Thus saith the LORD; Execute ye judgment and righteousness, and deliver the spoiled out of the hand of the oppressor: and do no wrong, do no violence to the stranger, the fatherless, nor the widow, neither shed innocent blood in this place. For if ye do this thing indeed, then shall there enter in by the gates of this house kings sitting upon the throne of David, riding in chariots and on horses, he, and his servants, and his people. — Jeremiah 22:3-4
In January of 1943, Doctor Adelaide Hautval, the daughter of a French Protestant pastor, was sent to Auschwitz. Her crime? After being arrested for crossing into the unoccupied zone in France in order to attend her mother’s funeral, she had vehemently protested the inhumane treatment of Jewish prisoners. She told the guards, “They are human beings just like us.” The guard responded that from then on, she would be treated like a Jew. She was forced to wear a yellow patch identifying her as a “Friend of the Jews,” and was transferred to Auschwitz, the largest of Nazi Germany’s concentration and extermination camps.
Because of her medical background, Hautval was assigned to the notorious Block 10, where Nazi medical teams performed pseudo-medical experiments on Jewish women. In spite of potential retribution, she courageously refused to participate in these experiments, and instead quietly did whatever she could to help the condemned women. Known to the women prisoners as the “angel in white,” she hid sick women on the upper bunks, did not report epidemics that occurred in the prison barracks, and offered the Jewish women every possible kindness.
In April of 1945, Hautval was liberated by Allied troops, and subsequently testified at the trials of several German doctors. At the close of one of those trials, the judge called Hautval “one of the most impressive and courageous women who have ever given evidence in the courts of this country.”
What an example of one who fulfilled the admonition given in our focus verses! Adelaide Hautval did her best to “deliver the spoiled out of the hand of the oppressor.” She refused, at the peril of her own life, to do violence to the stranger, the fatherless, and the widow. And eventually she was honored for her stand: in 1965 she was given the “Righteous Among the Nations” award from the government of Israel.
In today’s focus verses, Jeremiah enjoined King Jehoiakim and two others of the ruling family to practice righteousness and justice. They were assured that if they would turn from evil and do right, the kingdom of Judah would flourish. However, the prophet also declared that if they continued in rebellion, they would be utterly destroyed.
The principle outlined in these verses is still applicable in our day. Those who choose to do right and live in obedience to God will enjoy His blessing. Although this may not always be evidenced by material prosperity or temporal benefits in this life, it will certainly bring a rich reward in eternity. Conversely, those who refuse to do right, if they continue in that way, will suffer eternal consequences for their rebellion against God.
Today, let us purpose to be among those who do right, and live in obedience to God. We will never be sorry if we make that choice!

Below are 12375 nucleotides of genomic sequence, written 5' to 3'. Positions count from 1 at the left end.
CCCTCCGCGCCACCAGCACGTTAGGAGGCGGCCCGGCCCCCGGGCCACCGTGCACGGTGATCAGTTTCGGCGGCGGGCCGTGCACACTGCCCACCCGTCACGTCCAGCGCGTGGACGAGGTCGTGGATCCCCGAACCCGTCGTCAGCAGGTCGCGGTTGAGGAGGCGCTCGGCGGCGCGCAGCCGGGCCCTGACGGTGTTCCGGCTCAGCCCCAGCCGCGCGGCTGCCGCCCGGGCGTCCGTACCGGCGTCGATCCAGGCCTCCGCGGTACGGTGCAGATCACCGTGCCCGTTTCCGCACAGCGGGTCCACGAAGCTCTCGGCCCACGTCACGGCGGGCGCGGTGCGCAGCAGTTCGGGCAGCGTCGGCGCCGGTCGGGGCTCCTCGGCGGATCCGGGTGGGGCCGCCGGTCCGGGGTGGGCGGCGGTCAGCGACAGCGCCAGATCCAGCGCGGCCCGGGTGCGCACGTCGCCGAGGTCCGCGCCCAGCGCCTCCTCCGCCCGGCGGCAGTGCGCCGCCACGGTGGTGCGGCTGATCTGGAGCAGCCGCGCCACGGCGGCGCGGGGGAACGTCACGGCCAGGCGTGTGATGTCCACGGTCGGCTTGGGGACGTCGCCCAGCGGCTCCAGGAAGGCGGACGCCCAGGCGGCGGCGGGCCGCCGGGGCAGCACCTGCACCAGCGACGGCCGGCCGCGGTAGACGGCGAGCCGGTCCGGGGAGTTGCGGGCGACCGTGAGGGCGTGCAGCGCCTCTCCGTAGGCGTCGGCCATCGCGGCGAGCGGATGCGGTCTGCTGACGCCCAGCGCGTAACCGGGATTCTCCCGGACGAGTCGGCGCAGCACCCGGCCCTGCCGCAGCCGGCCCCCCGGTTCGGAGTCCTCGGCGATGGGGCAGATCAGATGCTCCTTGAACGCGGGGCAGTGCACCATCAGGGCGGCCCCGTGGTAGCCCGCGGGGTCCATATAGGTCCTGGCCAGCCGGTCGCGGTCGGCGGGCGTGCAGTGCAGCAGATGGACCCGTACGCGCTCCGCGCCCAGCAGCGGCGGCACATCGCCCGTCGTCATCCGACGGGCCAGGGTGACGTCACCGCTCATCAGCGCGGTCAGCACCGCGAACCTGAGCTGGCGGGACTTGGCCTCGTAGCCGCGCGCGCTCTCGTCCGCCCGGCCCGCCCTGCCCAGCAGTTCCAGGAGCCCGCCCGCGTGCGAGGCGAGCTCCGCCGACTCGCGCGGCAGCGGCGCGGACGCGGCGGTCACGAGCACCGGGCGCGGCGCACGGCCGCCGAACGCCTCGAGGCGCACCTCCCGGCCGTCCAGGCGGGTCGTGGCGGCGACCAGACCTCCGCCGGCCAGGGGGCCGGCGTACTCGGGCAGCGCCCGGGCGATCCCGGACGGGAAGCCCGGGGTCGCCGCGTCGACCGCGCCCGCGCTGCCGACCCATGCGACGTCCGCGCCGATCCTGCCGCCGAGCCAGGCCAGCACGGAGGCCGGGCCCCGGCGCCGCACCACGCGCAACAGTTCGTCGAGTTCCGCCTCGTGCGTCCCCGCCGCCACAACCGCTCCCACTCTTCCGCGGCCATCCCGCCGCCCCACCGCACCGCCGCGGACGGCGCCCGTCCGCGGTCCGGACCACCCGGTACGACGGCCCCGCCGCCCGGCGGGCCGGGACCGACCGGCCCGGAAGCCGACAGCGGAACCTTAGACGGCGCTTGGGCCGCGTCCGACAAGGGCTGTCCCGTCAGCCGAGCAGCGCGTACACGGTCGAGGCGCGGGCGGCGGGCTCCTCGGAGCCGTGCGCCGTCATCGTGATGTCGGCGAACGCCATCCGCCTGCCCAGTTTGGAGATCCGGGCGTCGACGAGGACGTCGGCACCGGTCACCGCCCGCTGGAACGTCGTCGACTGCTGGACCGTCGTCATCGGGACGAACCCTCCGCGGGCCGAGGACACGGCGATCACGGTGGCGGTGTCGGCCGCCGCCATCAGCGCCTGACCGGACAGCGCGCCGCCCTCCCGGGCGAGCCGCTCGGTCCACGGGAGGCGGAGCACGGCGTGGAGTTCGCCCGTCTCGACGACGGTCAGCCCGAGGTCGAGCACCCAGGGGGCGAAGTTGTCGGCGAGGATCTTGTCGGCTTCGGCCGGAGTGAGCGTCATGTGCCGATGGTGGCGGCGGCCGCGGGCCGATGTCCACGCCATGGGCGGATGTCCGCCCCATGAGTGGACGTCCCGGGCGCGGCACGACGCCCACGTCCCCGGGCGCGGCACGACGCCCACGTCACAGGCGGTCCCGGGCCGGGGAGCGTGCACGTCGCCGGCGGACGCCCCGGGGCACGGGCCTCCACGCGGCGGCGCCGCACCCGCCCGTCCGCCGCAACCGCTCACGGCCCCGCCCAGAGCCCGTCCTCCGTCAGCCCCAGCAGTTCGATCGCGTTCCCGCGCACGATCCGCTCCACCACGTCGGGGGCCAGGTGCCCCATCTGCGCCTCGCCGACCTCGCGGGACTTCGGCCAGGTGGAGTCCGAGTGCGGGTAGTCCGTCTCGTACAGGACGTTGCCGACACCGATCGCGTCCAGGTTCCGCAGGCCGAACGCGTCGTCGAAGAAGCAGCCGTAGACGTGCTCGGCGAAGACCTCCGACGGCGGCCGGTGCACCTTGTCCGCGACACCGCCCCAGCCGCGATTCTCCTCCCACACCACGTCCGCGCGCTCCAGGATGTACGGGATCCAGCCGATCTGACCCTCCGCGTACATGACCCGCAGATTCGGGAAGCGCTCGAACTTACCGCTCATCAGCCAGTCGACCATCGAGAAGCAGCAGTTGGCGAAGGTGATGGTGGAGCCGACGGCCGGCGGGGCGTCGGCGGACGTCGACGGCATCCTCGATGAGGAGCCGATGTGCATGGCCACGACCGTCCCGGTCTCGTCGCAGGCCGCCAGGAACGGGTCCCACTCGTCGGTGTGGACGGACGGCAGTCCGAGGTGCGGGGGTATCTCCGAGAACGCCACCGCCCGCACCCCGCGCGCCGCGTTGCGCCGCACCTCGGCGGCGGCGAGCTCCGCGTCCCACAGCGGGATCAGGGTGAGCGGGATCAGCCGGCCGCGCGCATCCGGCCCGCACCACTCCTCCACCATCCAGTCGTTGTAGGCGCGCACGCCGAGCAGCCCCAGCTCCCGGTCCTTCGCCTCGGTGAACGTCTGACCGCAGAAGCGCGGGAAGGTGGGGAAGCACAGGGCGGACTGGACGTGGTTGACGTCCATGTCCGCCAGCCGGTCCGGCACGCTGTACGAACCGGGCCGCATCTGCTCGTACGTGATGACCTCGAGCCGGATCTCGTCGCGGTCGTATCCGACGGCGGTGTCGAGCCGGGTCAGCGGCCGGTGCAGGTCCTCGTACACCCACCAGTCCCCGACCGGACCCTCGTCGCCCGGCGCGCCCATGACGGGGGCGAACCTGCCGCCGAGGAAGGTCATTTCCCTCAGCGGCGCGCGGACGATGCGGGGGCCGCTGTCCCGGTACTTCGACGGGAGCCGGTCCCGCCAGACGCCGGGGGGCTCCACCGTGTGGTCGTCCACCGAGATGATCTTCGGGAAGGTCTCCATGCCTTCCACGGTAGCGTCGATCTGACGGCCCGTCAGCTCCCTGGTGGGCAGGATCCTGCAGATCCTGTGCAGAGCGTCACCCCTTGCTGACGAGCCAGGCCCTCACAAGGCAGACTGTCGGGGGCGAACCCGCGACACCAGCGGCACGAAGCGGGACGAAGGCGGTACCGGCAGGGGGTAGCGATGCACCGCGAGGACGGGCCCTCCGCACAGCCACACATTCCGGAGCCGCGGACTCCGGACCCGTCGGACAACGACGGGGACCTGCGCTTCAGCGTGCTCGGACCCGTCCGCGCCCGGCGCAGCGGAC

Chapter 22 continues the ninth sermon and begins a series of oracles, including some that Bible scholars believe were given by Jeremiah during the reigns of kings prior to Zedekiah. These messages reinforce the fact that Judah and her kings had been thoroughly warned of the judgment that was going to come upon the nation.
Verses 1-9 contain a message to the royal house, which introduces the other warnings. The responsibilities of the kings were noted and the rewards for fulfilling them mentioned. However, if the kings refused to follow God’s commands, their land would be made desolate. “Gilead” and “the head of Lebanon” may have referred to the royal palace which was built of oak and cedar. It may also have referred to the countryside of Judah — Gilead was the most fertile area; Lebanon was the highest mountain — but neither the kings nor the natural resources would be sufficient to stop God’s judgment.
Verses 10-12 are an oracle about Shallum, who was also called Jehoahaz. This was Josiah’s son who became king when Josiah was killed at Megiddo. After reigning three months, Shallum was taken to Egypt by Pharaoh-necho. The people of Judah were still mourning for Josiah, but God told them to mourn for Shallum because he would never return to Judah. He was the first of Judah’s kings to die in exile.
The next oracle, verses 13-23, was to Jehoiakim, who was also called Eliakim. Another of Josiah’s sons, he was an ungodly king and unscrupulous ruler. He built a lavish palace by making the people work without receiving pay, and he oppressed them. God reminded Jehoiakim that his father had lived in luxury, but God had blessed him because of his righteousness and justice toward the people.
The prophet declared that Jehoiakim would be brought to justice for his violence against the people of Judah. He would die a shameful death and not be buried like a king. In the ancient East, the dead were mourned loudly, but no one would wail for Jehoiakim. His body would be treated like an animal’s.
Verses 20-23 imply again that the allies (“thy lovers”) and leaders (“pastors”) of the people of Judah would not be able to help them, because they had refused to heed God’s warnings.
(Hannah’s Bible Outlines - Used by permission per WORDsearch)
II. The pronouncement of judgment against Judah
A. The condemnation of the prophet
9. The ninth sermon: Against Judah’s kings
a. The message against Zedekiah
(3) The choice of Zedekiah and the people (22:1-9)
b. The message against Shallum (22:10-12)
c. The message against Jehoiakim (22:13-23)
Those who take heed to God’s Word and choose to live righteously are assured of His blessing, but those who refuse will incur divine judgment.